U.S. condemns Syria’s violent crackdown on protestersApril 13th, 2011 - 1:03 am ICT by BNO News
WASHINGTON (BNO NEWS) — The White House on Tuesday condemned the “outrageous” repression of protesters by the Syrian government as reports that the wounded were being denied medical care emerged.
“We are deeply concerned by reports that Syrians who have been wounded by their government are being denied access to medical care,” White House Press Secretary Jay Carney said in a statement. “The escalating repression by the Syrian government is outrageous, and the United States strongly condemns the continued efforts to suppress peaceful protesters.”
The statement came as Human Rights Watch (HRW) released a report on events that took place on April 8 in Syria. It said that security forces in at least two towns prevented medical personnel and others from reaching wounded protesters, and prevented injured protesters from accessing hospitals.
“To deprive wounded people of critical and perhaps life-saving medical treatment is both inhumane and illegal,” Sarah Leah Whitson, HRW’s Middle East director, said.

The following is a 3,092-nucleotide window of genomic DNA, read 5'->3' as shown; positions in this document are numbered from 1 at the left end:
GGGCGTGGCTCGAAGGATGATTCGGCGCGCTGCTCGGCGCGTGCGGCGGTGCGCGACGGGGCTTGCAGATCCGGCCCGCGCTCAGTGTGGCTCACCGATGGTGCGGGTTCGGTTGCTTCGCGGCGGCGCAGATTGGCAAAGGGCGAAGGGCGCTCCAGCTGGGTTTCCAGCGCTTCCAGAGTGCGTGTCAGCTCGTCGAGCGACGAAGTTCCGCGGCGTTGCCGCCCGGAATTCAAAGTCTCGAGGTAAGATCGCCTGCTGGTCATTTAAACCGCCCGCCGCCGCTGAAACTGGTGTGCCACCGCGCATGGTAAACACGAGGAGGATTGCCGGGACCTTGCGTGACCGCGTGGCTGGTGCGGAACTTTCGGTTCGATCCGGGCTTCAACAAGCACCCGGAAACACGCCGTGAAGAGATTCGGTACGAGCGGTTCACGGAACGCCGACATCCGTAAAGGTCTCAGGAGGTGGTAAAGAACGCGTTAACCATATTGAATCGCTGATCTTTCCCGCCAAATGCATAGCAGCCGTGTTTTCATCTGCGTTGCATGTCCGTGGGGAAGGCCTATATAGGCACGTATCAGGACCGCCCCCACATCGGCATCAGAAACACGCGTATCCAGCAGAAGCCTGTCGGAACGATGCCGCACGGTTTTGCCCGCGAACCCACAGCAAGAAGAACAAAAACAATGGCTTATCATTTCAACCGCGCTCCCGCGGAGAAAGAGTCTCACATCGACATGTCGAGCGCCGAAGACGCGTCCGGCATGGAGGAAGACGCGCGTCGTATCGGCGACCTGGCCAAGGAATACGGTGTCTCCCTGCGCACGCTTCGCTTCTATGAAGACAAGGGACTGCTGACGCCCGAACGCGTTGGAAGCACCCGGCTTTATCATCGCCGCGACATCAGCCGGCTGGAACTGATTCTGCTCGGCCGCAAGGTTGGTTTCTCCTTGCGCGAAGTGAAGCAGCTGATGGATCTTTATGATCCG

The New York-based organization confirmed that at least 28 people were killed in protests in three towns on that day. Syrian human rights groups provided a list of 27 protesters killed in Daraa, and HRW confirmed the death of at least one additional protester in Douma. The April 8 shootings brought the total of protesters killed in Daraa and surrounding villages since March 18 to at least 130.
“President Assad and the Syrian government must respect the universal rights of the Syrian people, who are rightly demanding the basic freedoms that they have been denied,” the White House added.
United Nations Secretary-General Ban Ki-moon spoke by telephone with al-Assad on Saturday, telling him that the killing of peaceful demonstrators is “unacceptable” and that they should be investigated. Al-Assad has pledged to investigate these reports, the UN said.
President al-Assad, who has ruled the country for 11 years, has promised a series of reforms in a bid to restore calm. He has agreed to analyze the possible end to the country’s emergency rule that began in 1963.
“Syria’s leaders talk about political reform, but they meet their people’s legitimate demands for reform with bullets,” Whitson said.
Protesters are demanding the ouster of al-Assad, who took over the post from his father Hafez al-Assad in 2000, and calling for greater freedoms. The country has been ruled by the Baath Party since 1963.
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